The Best of Youth (La meglio gioventu)

The Best of Youth

What do you read? What words fill your head?

I had kinda hoped my random number picker would’ve chosen this one sooner, just to get it out of the way due to its length, as it clocks in at just over 6 hours straight through. Still, even with the length, The Best of Youth turns out to be an interesting film in many ways. It is not a unique one, I will say that; there are several films on the list alone that follow a select character or characters over a large timespan that seems to reflect their country’s history as it also progresses with them. To be honest, though, most of these aren’t worth watching; they’re either needlessly long or don’t have enough actual watchability to warrant sitting through them, oftentimes both. Boy was I happy to find that The Best of Youth is neither of these things. Sure, it’s long, but it’s long merely because it chooses to not bifurcate its story by truncating it in any way; this is a story on a scope that demands an extensive running time, and for once, it actually felt worth it.

The film in particular focuses on two brothers, Nicola and Matteo, in the Carati family, and like almost all of the other list films of its like that have come before it, the plot is basically the entire lives of these two individuals, from their youth in the 1960s, through their struggles with their professions and parenting, to the denouement of their lives; not their death, but merely the point at which the story ends. Like I said, nothing unique, but the way that The Best of Youth unfolds makes the premise feel entirely fresh. Many reviews and discussions about the film have described the story of The Best of Youth as also being about the story of Italy during the same time period as the lives of the two brothers. Me, though, I didn’t see that; sure, events in Italian history have an effect on the story, but only sometimes, and only when it directly affects the actual story being told here: that of the two brothers and the lives they live. The story is really about that; how a life can evolve and change based on what happens in it, and the ramifications all the way down the road that these tiny moments can lead to. Of course, it doesn’t hurt that the film is so well made to boot; a constant thought as I was watching this was that it was consistently excellently made the whole way through, and that it just so happened that “the whole way through” ends up being six hours – never once did the film feel stretched or bloated. That’s how solid the storytelling was, as well as the technicals.

There’s so much to take away from The Best of Youth, no matter what your inclination, that I’m actually finding it hard to not recommend it. Really, the only reason I’d do so is because of the extreme length; other than that, there’s pretty much no reason not to go watch this one. It’s currently streaming on Netflix Instant, so as long as you have a Netflix account, it’s basically free to watch, and… you know what, to hell with it; you should take the time to see this. It really is that good. There’s a couple of versions floating around, and I apparently saw the shorter one, and honestly, the only reason I didn’t watch it all in one day was because I started it too late yesterday for it to be mathematically possible for me to do so. There’s a lot more I could be saying about this film, but a lot of it I’m not fully certain I’d be able to really put down into words; there’s an ethereal beauty to what The Best of Youth does, and I’ll happily join the chorus of people that’s arisen in recommending that more people experience it for themselves.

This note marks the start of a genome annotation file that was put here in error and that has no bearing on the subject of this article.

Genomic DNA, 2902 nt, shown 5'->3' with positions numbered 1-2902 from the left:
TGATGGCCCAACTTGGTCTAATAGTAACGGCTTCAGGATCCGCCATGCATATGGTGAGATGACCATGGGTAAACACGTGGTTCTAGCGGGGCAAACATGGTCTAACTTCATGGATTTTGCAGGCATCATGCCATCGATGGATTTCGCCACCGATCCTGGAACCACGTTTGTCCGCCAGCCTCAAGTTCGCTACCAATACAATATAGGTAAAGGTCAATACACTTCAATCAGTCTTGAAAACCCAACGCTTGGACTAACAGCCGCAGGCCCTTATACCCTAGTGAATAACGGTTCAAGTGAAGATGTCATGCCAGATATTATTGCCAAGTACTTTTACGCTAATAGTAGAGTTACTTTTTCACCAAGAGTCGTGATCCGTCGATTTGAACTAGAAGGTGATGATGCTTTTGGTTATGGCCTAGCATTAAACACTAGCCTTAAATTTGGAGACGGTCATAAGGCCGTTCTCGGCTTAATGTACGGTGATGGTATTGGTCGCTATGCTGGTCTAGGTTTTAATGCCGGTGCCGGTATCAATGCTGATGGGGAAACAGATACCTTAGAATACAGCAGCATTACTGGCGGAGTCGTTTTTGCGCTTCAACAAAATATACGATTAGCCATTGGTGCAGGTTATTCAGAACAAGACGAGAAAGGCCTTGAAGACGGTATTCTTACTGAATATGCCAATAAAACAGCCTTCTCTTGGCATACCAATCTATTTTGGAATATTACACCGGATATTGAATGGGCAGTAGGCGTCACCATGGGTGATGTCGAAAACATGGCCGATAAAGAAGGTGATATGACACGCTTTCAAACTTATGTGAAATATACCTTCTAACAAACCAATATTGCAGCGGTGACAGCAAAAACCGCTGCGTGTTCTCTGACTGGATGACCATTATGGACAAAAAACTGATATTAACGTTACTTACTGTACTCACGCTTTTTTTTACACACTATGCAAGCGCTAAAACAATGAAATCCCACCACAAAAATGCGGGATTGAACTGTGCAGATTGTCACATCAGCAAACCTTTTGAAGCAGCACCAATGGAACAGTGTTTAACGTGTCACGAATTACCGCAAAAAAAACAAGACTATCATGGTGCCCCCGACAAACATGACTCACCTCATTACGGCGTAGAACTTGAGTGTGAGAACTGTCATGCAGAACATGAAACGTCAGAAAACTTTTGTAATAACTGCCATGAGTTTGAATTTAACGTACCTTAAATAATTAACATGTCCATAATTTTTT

Arbitrary Rating: 8/10

Bowling for Columbine

Bowling for Columbine

I couldn’t wait to go out and shoot up the neighborhood. Those were the days!

Right off the bat, I didn’t understand the need to add another Michael Moore documentary to the list. The other two that have made it, I’ve basically had almost identical reviews for, so to add another one seemed like a redundant prospect for me. Sure, Bowling for Columbine was technically the film that got Moore breakthrough status as a documentarian in Hollywood, right before he exploded further with Fahrenheit 9/11, and sure, Moore ended up winning the Academy Award for Best Documentary for this one. But Moore still comes off as a one-trick pony, even despite (and partially because of) the effectiveness of his methods. Still, like I have in the past, I will give Moore one thing if any: his films are easily entertaining.

If it weren’t apparent by the title, here Moore takes on the mental state of America and Americans that, he argues, led to the Columbine High School massacre; the position of gun control by both the NRA and their opponents, the relentless dispersement of violence in the news media, and the general attitude of Americans towards these issues compared to the attitudes of people from other countries. The typical Moore touches are here; the stunts used to ostensibly prove a point (including one that actually gets a response bigger than what Moore had expected, in a good way), the presentation of one side of the argument as the only correct side, etc. I did enjoy the segmented fashion of Moore’s presentation; it kept everything flowing forward and made the film very watchable, as opposed to focusing so much on the issue that all we get is two hours of the same thing. I will say, though, there was also a segment in the latter half of the film that had Moore revisiting much of the same material he used in Roger & Me; that of the poor and affected blue-collar population of Moore’s hometown of Flint, MI and surrounding communities. Even though Moore tried to tie it into his general thesis on gun and violence problems in America, it seemed a little too far of a tangent, especially one that Moore had already covered.